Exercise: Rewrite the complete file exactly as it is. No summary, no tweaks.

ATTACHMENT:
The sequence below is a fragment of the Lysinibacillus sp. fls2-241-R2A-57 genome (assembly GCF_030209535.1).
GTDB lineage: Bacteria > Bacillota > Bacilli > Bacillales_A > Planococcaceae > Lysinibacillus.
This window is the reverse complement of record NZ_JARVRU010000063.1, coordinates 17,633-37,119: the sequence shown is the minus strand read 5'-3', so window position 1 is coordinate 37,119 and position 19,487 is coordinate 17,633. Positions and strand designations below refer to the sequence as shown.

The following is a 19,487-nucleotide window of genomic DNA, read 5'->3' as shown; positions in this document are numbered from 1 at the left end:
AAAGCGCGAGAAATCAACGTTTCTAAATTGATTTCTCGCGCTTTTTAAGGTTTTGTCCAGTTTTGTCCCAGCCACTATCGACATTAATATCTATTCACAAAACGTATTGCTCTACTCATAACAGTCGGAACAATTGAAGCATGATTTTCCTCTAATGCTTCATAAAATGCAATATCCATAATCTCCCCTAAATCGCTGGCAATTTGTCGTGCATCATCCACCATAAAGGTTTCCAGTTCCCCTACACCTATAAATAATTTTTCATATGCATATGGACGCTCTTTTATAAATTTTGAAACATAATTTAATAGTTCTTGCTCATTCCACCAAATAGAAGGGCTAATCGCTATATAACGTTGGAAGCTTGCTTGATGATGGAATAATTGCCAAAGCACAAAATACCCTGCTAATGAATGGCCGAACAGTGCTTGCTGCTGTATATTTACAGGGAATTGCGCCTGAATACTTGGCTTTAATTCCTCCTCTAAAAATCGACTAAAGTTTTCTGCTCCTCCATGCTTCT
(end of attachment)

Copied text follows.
The sequence below is a fragment of the Lysinibacillus sp. fls2-241-R2A-57 genome (assembly GCF_030209535.1).
GTDB lineage: Bacteria > Bacillota > Bacilli > Bacillales_A > Planococcaceae > Lysinibacillus.
This window is the reverse complement of record NZ_JARVRU010000063.1, coordinates 17,633-37,119: the sequence shown is the minus strand read 5'-3', so window position 1 is coordinate 37,119 and position 19,487 is coordinate 17,633. Positions and strand designations below refer to the sequence as shown.

The following is a 19,487-nucleotide window of genomic DNA, read 5'->3' as shown; positions in this document are numbered from 1 at the left end:
AAAGCGCGAGAAATCAACGTTTCTAAATTGATTTCTCGCGCTTTTTAAGGTTTTGTCCAGTTTTGTCCCAGCCACTATCGACATTAATATCTATTCACAAAACGTATTGCTCTACTCATAACAGTCGGAACAATTGAAGCATGATTTTCCTCTAATGCTTCATAAAATGCAATATCCATAATCTCCCCTAAATCGCTGGCAATTTGTCGTGCATCATCCACCATAAAGGTTTCCAGTTCCCCTACACCTATAAATAATTTTTCATATGCATATGGACGCTCTTTTATAAATTTTGAAACATAATTTAATAGTTCTTGCTCATTCCACCAAATAGAAGGGCTAATCGCTATATAACGTTGGAAGCTTGCTTGATGATGGAATAATTGCCAAAGCACAAAATACCCTGCTAATGAATGGCCGAACAGTGCTTGCTGCTGTATATTTACAGGGAATTGCGCCTGAATACTTGGCTTTAATTCCTCCTCTAAAAATCGACTAAAGTTTTCTGCTCCTCCATGCTTCT